Why Mt. Gox’s Massive Repayment Plan Just Got Pushed to 2024

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    In a significant development in the long-running Mt Gox saga, rehabilitation trustee Nobuaki Kobayashi has officially extended the deadline for repayments to creditors until October 2024.

    this delay This marks a new twist in the turbulent history of defunct Bitcoin exchange Mt. Gox, which collapsed under the weight of a massive hack in 2014.

    While this extension may leave many creditors anxiously waiting, some creditors have provided the necessary information as early payments could start trickling in by the end of this year. There is a glimmer of hope for some.

    Originally set for October 31, 2023, the new deadline is October 31, 2024. This decision, approved by the Tokyo District Court, applies to basic repayments, advance lump sum repayments, and interim repayments.

    Mr. Kobayashi cited the complicated process of gathering information from rehabilitation creditors and coordinating with financial institutions and virtual currency exchanges as the main reason for the extension. This extension allows more time for the complex rehabilitation process to unfold.

    While this delay may disappoint many creditors who were hoping to recover their assets, there are signs of hope. Those who provided the necessary information will receive repayments by the end of this year. However, it is important to note that the specific timing for individual creditors remains uncertain and may change based on changing circumstances.

    Security crisis and loss of Bitcoin

    Mt. Gox, once a giant in the crypto world, is a Tokyo-based exchange that controlled more than 70% of all Bitcoin transactions at its peak. Jed McCaleb founded it as an online trading platform for Magic: The Gathering cards before evolving it into a cryptocurrency exchange.

    “Mountain” Gox” was born from “Magic: The Gathering Online Exchange.” Mark Karpeles took over as CEO in 2011 and led the exchange to unparalleled success.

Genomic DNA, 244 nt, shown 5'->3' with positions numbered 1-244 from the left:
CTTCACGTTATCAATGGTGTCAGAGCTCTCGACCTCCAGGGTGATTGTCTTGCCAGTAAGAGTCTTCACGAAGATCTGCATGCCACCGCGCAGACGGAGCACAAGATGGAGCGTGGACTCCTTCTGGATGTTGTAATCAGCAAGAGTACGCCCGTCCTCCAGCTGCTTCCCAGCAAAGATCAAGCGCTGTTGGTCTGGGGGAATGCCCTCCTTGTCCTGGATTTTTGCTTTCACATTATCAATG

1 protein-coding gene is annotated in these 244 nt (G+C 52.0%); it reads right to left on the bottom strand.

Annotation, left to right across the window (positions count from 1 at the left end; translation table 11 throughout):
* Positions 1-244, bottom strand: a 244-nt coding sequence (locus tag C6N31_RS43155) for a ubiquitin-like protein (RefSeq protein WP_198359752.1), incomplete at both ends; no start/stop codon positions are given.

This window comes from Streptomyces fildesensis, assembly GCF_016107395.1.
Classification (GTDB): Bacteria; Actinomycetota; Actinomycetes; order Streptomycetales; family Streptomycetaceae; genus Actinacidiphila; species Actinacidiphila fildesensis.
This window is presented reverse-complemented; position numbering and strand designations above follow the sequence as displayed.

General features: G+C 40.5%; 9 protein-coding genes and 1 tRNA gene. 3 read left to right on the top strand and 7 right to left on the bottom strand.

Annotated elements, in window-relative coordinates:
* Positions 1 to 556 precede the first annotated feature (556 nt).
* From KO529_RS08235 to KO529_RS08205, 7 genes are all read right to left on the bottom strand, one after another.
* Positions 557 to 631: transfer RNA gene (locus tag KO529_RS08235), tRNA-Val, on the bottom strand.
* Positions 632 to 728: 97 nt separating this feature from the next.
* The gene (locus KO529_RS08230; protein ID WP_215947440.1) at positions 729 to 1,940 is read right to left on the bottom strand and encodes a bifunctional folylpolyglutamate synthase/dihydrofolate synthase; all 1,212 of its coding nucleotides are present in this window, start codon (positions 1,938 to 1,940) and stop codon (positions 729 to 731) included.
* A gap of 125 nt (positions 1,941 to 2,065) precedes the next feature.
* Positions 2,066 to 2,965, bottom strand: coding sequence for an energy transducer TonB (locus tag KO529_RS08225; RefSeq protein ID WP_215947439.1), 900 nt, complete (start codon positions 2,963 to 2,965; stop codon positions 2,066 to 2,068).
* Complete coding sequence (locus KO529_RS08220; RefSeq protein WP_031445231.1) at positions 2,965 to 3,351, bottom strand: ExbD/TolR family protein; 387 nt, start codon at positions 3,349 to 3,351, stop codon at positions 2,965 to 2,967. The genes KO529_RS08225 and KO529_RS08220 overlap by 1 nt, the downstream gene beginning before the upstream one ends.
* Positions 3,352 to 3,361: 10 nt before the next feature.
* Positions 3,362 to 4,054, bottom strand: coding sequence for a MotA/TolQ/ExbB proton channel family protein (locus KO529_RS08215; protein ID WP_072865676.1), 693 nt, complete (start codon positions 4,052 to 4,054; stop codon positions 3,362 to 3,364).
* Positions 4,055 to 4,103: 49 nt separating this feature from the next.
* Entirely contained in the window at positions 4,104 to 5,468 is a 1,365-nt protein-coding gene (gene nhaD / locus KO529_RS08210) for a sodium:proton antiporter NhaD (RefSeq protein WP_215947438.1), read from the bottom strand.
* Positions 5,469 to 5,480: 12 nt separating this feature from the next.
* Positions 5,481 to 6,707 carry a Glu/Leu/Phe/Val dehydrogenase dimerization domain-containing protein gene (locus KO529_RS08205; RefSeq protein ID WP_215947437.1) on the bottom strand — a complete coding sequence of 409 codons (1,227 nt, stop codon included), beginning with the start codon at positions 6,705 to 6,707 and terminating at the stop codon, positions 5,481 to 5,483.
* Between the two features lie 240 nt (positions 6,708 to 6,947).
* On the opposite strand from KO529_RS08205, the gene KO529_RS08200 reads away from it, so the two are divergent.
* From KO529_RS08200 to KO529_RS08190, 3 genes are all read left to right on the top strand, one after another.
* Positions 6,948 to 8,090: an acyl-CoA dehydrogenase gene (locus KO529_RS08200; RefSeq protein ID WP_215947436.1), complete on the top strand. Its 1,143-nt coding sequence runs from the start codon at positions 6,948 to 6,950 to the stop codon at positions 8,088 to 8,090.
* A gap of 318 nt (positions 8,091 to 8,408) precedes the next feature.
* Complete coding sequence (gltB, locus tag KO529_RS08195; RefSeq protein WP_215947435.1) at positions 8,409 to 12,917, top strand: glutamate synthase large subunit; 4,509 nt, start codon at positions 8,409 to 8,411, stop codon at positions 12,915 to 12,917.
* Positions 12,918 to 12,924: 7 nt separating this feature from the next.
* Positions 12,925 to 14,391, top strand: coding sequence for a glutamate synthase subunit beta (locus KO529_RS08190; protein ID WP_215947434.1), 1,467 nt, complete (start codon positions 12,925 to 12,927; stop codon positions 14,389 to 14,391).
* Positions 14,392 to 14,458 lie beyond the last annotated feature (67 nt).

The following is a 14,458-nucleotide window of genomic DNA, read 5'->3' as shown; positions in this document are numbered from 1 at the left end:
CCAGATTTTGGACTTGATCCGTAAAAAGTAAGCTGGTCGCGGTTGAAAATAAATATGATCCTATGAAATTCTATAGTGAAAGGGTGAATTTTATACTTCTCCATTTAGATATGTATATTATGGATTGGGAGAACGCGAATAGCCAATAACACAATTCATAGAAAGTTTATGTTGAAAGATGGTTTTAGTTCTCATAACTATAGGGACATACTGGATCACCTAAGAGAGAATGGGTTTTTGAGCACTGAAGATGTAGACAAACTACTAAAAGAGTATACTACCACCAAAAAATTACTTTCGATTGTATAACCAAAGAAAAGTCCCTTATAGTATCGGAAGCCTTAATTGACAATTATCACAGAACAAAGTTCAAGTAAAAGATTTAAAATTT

However, the huge success of Mt.Gox made it a prime target for hackers. In 2011, a hacker exploited stolen credentials to transfer Bitcoins and thousands of Bitcoins were lost due to problems with the network’s protocols.

    Additionally, the exchange’s dominance has allowed it to have a significant impact on Bitcoin market activity, such as suspending trading in 2013 to cool down an overheated market.

    The darkest moment for the exchange came in February 2014, when it suspended withdrawals due to suspected fraud on its digital wallet.

    Shockingly, it was revealed that Mt. Gox “lost” between 650,000 and 850,000 Bitcoins. The exact cause of this disaster was transaction malleability, which is a controversial topic within the Bitcoin community.

    Legal battle: U.S. Department of Justice indictment

    The Mt. Gox saga took another dramatic turn in June, when the U.S. Department of Justice released a statement. Two Russians indictedAlexei Vilyuchenko and Alexander Werner, criminal activities related to the hacking of the collapsed exchange.

    These charges center on a conspiracy to steal approximately 647,000 bitcoins from Mt. Gox between 2011 and 2014, representing the bulk of the missing funds. This legal action sheds new light on the international scope of the Mt. Gox case.

    The Justice Department’s indictment also ties Vilyuchenko to the notorious cryptocurrency exchange BTC-e, which was shut down by the FBI in 2017 on suspicion of laundering money for international criminals. Vilyuchenko is said to have been armed with ill-gotten gains from Mt. Gox and helped set up the organization. BTC-efacilitating money laundering for cyber criminals around the world.

    BTC-e operated in the United States from 2011 to 2017 and processed approximately $9 billion in Bitcoin transactions. Its alleged activities allow criminals to trade Bitcoin anonymously, raising concerns about illicit financial activity in the crypto world.


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